When a home is located in a high-risk flood area, it doesn’t automatically become unsellable, nor does it mean a buyer should rule it out without weighing the options to protect it. Whether you are buying or selling a home, here are five tips for talking about flood risk and flood insurance with your clients.

Click here to learn more from FloodSmart.


In the News


"A $25 million plan to uncover 1,100 feet of Jordan Creek and build three bridges is moving forward in Springfield, Missouri." (Springfield Department of Public Works)

How ‘Daylighting’ Buried Waterways Is Revitalizing Cities Across America

By: Jim Morrison, Smithsonian Magazine, March 15, 2023

Urban centers are exhuming creeks and streams once covered up to control floodwater—and bringing life back in the process.

Exhuming buried waterways to bring them back to life is a process known as “daylighting.” Concrete culverts and other coverings are removed and an attempt is made to restore the natural flow and the surrounding ecosystem. Prodded partly by increased flooding resulting from more intense and more frequent rainstorms, cities across the country are shining the light on once-dark creeks, streams, brooks and rivers. Boston; Providence, Rhode Island; New York; Berkeley, California; Dubuque, Iowa; Norfolk, Virginia; Detroit; St. Louis; and Charlotte, North Carolina, have all either completed daylighting projects or have them in the works.

Click here to read the full article.

spring noaa

NOAA’s U.S. Spring Outlook highlights temperature, precipitation, drought and flood predictions for April through June to help the nation prepare for potential weather and climate threats to lives and livelihoods.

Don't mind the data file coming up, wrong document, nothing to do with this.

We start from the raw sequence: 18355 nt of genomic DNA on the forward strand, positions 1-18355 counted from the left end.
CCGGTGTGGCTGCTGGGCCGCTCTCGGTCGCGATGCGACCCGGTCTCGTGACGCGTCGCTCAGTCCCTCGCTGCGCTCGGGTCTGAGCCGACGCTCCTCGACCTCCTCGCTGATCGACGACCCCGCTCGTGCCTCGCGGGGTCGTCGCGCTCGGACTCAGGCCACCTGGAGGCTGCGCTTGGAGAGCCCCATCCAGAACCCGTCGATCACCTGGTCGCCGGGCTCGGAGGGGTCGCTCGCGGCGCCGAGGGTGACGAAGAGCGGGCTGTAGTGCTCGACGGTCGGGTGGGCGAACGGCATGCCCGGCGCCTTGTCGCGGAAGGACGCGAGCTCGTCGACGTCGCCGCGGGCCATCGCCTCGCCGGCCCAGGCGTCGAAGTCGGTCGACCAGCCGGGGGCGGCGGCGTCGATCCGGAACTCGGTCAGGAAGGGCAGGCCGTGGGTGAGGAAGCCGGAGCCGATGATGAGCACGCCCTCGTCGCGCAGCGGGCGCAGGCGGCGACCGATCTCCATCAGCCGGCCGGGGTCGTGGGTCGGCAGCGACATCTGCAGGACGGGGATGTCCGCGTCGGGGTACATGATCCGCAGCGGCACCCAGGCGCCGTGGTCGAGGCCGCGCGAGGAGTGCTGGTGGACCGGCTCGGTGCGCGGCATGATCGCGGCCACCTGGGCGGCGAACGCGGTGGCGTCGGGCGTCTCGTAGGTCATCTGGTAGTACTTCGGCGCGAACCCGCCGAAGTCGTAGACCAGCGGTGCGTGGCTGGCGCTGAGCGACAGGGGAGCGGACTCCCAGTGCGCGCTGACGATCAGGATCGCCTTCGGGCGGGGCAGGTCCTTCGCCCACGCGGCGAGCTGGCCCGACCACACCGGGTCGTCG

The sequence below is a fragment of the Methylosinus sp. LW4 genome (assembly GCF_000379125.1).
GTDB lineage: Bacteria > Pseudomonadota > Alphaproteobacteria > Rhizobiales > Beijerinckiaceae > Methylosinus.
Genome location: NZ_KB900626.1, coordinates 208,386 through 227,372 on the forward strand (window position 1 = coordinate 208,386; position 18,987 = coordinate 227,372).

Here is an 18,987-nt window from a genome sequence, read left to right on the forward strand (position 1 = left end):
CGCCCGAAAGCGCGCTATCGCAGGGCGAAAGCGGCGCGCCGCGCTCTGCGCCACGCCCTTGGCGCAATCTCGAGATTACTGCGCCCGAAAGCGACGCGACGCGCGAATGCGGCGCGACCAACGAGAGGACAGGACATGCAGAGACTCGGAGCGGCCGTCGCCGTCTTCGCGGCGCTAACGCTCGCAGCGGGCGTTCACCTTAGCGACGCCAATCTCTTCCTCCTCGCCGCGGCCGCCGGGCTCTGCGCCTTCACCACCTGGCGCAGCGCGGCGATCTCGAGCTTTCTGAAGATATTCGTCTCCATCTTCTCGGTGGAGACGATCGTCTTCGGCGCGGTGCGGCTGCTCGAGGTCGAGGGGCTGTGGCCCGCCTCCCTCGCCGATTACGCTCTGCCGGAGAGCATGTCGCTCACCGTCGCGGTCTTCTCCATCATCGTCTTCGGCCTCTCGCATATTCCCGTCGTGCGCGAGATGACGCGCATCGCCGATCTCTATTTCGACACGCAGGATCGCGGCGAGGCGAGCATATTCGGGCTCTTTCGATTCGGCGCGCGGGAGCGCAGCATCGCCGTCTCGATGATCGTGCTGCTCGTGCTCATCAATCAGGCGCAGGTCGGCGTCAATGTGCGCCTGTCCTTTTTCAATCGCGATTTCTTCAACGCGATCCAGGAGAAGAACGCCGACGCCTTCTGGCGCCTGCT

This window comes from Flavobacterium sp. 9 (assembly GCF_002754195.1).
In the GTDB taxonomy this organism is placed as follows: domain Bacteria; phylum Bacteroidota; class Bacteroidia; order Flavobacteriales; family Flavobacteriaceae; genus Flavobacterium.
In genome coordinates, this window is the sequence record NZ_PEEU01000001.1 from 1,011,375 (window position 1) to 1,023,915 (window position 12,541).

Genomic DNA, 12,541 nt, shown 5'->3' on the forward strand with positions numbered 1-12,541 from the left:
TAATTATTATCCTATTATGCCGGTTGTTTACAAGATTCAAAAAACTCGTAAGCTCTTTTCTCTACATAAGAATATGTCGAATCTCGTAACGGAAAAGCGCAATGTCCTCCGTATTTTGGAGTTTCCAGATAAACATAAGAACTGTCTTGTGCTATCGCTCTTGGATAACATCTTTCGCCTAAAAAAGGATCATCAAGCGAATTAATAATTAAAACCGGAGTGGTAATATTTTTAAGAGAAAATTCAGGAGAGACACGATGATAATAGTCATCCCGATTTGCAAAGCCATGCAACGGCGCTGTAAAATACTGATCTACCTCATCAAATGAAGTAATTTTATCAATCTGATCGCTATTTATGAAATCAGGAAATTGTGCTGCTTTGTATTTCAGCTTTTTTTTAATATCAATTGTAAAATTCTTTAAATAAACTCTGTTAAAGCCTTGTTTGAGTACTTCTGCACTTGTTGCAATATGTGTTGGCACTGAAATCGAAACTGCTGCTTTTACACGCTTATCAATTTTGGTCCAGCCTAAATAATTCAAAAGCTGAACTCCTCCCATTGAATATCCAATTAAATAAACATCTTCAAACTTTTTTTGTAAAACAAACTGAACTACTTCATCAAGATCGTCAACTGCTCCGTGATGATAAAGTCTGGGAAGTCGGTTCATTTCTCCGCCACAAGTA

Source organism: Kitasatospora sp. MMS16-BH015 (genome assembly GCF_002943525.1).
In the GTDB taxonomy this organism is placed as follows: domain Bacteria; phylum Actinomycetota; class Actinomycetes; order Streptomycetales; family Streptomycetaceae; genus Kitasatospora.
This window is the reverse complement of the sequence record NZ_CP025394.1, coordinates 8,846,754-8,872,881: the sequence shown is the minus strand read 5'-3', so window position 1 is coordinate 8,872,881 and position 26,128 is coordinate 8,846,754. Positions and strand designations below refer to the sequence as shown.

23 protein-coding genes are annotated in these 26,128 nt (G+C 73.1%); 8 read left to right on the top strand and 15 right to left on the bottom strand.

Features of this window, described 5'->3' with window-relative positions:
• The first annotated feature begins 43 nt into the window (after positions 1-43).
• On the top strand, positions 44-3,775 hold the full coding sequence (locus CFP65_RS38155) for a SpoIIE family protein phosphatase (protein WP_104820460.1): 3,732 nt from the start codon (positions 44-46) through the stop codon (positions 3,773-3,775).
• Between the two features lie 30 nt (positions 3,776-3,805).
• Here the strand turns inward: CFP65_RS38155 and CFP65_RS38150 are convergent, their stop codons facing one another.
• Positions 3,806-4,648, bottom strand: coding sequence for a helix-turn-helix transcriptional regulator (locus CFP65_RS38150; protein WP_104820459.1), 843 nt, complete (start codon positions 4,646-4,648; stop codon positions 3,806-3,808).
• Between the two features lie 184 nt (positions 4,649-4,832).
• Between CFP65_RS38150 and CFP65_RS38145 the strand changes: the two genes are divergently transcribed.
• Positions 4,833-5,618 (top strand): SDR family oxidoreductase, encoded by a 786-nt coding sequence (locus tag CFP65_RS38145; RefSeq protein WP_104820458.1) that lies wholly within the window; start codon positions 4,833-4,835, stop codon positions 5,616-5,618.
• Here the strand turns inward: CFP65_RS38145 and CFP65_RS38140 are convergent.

NOAA’s Spring Outlook Points to a Risky Season

By: Shana Udvardy, The Equation, March 16, 2023

The National Oceanic and Atmospheric Administration (NOAA) announced the US Spring Outlook.

Shana Udvardy, Senior Climate Resilience Policy Analyst at the Union of Concerned Scientists offers some key takeaways and some other thoughts on how to reduce flood risks.

Click here to read the full article.

Click here to read NOAA's in-depth report.



atmosphericrivers final

(NOAA, 2015)

Atmospheric Rivers

Anyone reading recent news about extreme weather events in California has probably seen the term "atmospheric river". But what are they? According to the National Oceanic and Atmospheric Administration:

Atmospheric rivers are relatively long, narrow regions in the atmosphere – like rivers in the sky – that transport most of the water vapor outside of the tropics. These columns of vapor move with the weather, carrying an amount of water vapor roughly equivalent to the average flow of water at the mouth of the Mississippi River. When the atmospheric rivers make landfall, they often release this water vapor in the form of rain or snow.

A well-known example is the "Pineapple Express," a strong atmospheric river that is capable of bringing moisture from the tropics near Hawaii over to the U.S. West Coast.

Click here to learn more!


Where We Are Now: A Six-Month Check In on Hurricane Ian

Core Logic's Hazard HQ Command Central published an on-demand webinar to discuss the trends and observations they have noted regarding Hurricane Ian’s impact on the U.S. in the six months since landfall.

Click here to learn more and view the webinar.
Note, you must first register to view the recording.


Climate Corner

How 4 States Advanced Flood Resilience in 2022

By: Kristiane Huber, The Pew Charitable Trusts, February 22, 2023

Throughout the country, states made great strides in 2022 to advance flood resilience. This included creating offices dedicated to planning for flood risks, funding flood-resistant infrastructure projects, and focusing development in areas less exposed to flood risk. The following states stood out last year by passing new policies, launching programs, and using updated flood data to drive decision-making: South Carolina, Maine, North Carolina, and New Jersey.

Click here to learn more!


April Flood Funny


Illustration by Brendan Totten